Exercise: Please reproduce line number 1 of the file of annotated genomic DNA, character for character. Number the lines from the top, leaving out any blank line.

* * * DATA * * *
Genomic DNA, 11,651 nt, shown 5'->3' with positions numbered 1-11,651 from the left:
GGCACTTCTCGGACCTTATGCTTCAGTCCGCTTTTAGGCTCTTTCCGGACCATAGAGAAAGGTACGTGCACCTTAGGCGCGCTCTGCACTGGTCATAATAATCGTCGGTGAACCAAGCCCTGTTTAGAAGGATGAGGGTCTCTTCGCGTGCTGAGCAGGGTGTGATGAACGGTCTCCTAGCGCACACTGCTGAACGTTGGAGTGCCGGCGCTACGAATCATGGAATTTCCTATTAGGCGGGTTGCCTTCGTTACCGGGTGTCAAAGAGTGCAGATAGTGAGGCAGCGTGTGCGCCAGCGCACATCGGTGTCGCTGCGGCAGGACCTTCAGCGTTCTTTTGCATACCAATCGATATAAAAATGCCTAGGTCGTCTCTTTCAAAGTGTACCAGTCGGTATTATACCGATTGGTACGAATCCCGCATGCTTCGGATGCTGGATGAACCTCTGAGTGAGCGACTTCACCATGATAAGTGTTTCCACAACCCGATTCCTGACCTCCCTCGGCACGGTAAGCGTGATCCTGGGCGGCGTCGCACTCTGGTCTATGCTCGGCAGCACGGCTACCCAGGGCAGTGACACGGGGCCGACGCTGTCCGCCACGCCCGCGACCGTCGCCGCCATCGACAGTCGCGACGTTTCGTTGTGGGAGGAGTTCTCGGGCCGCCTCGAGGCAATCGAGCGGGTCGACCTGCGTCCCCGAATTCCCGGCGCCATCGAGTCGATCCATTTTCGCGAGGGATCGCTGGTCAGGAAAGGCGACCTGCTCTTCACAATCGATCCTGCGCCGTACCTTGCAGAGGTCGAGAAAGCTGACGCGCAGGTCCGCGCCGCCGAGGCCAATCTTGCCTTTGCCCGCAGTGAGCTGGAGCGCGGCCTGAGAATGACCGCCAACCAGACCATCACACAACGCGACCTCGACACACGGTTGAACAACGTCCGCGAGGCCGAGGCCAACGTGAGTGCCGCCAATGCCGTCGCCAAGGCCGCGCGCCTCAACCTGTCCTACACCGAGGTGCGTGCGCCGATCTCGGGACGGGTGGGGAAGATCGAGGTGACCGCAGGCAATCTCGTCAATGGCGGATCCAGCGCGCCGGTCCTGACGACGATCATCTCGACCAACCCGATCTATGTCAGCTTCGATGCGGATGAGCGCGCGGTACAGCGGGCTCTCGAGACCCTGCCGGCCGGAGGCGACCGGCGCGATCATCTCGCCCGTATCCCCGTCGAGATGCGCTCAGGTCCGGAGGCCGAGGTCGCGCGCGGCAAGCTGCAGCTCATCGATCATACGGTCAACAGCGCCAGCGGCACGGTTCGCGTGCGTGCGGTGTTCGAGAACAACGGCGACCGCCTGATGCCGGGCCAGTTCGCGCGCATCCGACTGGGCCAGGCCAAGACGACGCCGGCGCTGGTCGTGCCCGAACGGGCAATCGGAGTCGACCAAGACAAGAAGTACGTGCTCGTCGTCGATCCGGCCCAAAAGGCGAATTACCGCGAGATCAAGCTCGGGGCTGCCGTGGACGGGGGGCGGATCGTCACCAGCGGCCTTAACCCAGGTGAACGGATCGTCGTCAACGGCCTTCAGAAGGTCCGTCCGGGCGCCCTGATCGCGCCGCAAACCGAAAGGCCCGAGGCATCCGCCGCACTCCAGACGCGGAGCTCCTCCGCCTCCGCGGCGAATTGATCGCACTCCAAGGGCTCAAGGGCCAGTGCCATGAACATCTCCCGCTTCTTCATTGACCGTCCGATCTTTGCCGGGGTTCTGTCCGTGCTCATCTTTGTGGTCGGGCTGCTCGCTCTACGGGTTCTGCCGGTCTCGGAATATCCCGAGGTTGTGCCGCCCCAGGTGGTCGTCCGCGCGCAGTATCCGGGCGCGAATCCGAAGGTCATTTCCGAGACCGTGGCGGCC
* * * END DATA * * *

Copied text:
Genomic DNA, 11,651 nt, shown 5'->3' with positions numbered 1-11,651 from the left: